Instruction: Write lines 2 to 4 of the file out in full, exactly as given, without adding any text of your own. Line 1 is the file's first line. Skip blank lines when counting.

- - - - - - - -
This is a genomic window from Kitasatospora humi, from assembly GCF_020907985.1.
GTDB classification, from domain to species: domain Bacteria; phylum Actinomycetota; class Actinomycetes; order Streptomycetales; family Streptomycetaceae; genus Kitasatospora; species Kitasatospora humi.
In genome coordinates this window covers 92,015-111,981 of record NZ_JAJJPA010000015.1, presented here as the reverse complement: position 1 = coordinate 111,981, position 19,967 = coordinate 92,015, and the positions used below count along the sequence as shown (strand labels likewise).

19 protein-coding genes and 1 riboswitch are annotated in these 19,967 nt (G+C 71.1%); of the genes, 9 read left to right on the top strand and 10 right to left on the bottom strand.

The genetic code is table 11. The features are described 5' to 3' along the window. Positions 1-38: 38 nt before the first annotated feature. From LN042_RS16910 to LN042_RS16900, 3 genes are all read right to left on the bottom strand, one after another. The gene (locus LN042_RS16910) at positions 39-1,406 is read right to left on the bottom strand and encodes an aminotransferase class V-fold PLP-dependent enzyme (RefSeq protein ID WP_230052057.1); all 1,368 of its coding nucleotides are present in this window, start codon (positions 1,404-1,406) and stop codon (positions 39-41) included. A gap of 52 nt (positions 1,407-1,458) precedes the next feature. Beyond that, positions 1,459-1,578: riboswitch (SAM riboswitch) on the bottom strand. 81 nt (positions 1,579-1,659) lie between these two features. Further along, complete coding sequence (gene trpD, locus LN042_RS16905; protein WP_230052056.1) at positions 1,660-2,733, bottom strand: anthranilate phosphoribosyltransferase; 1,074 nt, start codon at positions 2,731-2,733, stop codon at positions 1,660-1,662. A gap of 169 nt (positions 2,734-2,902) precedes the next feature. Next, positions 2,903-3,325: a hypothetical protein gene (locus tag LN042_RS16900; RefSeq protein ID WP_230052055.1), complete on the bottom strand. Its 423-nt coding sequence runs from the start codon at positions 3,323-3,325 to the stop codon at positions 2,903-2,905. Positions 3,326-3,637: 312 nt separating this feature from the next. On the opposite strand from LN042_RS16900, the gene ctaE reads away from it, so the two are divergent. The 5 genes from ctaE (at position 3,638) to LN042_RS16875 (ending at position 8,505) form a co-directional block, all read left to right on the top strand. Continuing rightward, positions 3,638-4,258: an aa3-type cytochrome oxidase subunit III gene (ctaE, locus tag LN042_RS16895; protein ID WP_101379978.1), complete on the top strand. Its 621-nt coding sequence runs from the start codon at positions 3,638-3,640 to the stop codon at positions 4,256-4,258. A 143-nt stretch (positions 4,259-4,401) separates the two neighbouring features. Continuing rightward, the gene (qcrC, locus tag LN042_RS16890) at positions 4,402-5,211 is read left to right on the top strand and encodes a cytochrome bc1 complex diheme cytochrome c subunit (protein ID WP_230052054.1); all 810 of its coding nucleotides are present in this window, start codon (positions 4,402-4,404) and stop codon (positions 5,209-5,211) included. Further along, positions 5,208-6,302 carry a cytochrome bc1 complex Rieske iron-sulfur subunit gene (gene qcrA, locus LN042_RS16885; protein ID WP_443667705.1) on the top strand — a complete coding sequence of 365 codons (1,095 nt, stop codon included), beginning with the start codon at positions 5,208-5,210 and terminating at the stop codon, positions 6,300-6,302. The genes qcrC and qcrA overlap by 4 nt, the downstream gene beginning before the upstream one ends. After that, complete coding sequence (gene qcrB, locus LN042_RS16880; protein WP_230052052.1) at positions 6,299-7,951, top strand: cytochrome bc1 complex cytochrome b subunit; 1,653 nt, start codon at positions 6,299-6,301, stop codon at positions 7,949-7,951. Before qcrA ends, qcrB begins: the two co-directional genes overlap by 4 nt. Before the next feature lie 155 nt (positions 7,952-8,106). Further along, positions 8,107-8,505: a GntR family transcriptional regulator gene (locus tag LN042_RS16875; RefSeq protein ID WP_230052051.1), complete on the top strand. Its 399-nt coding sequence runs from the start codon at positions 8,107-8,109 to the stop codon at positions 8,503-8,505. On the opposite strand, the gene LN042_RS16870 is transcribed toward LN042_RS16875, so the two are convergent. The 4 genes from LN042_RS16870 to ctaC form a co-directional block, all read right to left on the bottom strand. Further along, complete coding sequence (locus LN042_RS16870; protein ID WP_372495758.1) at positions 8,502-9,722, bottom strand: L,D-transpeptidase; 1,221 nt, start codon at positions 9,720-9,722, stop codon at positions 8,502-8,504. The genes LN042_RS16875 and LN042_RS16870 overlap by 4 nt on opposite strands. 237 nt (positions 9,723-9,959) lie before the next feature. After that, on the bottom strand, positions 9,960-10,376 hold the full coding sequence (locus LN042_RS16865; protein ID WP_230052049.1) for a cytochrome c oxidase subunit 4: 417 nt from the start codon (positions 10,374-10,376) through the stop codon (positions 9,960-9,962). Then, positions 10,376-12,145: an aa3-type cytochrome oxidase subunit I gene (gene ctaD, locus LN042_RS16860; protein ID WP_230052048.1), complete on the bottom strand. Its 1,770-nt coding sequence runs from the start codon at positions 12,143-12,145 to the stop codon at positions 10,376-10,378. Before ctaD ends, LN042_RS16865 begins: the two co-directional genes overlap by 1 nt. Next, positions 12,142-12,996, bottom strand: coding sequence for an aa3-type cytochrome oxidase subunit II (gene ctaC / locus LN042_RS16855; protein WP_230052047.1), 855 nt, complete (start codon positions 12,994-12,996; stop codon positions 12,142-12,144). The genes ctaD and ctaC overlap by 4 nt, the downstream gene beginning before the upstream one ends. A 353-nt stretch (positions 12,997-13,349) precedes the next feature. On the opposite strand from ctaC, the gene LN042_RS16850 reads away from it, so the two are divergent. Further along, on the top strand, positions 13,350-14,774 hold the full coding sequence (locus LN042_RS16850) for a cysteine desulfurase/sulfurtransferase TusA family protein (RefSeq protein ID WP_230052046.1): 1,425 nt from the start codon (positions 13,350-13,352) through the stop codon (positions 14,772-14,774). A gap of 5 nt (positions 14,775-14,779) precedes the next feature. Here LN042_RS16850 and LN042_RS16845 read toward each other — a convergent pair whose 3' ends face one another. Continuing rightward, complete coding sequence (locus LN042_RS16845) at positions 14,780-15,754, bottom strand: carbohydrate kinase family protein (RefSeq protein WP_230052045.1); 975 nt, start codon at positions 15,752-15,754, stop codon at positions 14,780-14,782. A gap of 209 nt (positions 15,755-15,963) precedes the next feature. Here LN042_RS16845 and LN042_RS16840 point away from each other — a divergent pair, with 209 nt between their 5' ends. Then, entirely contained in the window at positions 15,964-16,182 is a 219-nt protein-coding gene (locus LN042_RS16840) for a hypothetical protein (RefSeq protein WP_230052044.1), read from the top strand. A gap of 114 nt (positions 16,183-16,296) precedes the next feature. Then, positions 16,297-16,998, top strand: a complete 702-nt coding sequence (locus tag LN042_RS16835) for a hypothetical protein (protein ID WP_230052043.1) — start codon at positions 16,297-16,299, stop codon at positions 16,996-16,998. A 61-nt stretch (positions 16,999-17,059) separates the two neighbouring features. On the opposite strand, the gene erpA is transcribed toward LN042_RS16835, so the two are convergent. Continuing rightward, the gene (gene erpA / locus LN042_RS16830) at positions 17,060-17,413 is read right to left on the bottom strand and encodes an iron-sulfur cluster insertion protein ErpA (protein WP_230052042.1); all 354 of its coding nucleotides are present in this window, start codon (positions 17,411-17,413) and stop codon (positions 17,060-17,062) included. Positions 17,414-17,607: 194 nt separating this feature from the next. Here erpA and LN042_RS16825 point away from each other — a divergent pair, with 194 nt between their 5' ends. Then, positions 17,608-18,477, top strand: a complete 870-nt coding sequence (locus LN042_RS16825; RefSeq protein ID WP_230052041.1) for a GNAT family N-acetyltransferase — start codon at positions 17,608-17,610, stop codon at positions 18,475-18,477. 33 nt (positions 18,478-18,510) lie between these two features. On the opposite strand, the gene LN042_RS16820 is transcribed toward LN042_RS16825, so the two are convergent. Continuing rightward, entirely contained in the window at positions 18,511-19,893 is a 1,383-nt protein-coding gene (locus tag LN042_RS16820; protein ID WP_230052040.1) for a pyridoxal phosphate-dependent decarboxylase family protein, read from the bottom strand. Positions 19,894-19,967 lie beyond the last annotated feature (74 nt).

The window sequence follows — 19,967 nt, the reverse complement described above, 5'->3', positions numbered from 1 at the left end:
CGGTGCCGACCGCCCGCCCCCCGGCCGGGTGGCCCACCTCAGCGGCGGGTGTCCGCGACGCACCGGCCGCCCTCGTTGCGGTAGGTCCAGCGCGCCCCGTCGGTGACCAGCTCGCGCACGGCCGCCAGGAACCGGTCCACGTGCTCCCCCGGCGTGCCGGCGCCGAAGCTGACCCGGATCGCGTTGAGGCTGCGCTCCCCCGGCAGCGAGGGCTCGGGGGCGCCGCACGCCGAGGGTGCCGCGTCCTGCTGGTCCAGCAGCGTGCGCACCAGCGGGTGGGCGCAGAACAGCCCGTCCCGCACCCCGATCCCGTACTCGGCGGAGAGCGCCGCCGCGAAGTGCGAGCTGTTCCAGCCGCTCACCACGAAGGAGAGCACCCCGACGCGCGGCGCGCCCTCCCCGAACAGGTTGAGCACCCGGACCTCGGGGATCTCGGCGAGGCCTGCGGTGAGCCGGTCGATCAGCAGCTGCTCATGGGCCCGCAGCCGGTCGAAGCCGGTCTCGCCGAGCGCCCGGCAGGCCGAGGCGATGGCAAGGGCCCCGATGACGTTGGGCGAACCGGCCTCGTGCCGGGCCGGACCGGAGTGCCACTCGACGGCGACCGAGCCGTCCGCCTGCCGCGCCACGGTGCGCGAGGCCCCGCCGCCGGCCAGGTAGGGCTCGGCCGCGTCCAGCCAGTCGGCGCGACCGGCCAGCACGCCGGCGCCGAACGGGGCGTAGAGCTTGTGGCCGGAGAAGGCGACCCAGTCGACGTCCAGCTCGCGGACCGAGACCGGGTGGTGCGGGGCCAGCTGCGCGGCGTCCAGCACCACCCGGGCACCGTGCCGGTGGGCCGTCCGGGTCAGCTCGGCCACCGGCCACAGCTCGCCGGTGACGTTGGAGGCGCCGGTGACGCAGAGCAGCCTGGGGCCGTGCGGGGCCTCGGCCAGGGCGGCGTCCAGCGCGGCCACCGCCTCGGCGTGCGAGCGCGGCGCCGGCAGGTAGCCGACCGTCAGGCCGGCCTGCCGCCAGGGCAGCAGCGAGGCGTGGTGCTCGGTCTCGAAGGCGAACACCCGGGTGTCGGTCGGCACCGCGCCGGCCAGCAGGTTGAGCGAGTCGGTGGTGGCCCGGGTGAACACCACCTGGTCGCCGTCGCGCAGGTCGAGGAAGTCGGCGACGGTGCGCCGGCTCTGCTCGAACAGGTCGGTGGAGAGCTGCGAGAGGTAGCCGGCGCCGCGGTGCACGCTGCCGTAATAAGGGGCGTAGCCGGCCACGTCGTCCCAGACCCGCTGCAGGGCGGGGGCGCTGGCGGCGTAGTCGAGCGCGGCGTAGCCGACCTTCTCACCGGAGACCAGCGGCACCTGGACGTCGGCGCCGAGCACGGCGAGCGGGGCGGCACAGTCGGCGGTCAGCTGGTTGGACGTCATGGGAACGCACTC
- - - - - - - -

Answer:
GTDB classification, from domain to species: domain Bacteria; phylum Actinomycetota; class Actinomycetes; order Streptomycetales; family Streptomycetaceae; genus Kitasatospora; species Kitasatospora humi.
In genome coordinates this window covers 92,015-111,981 of record NZ_JAJJPA010000015.1, presented here as the reverse complement: position 1 = coordinate 111,981, position 19,967 = coordinate 92,015, and the positions used below count along the sequence as shown (strand labels likewise).

19 protein-coding genes and 1 riboswitch are annotated in these 19,967 nt (G+C 71.1%); of the genes, 9 read left to right on the top strand and 10 right to left on the bottom strand.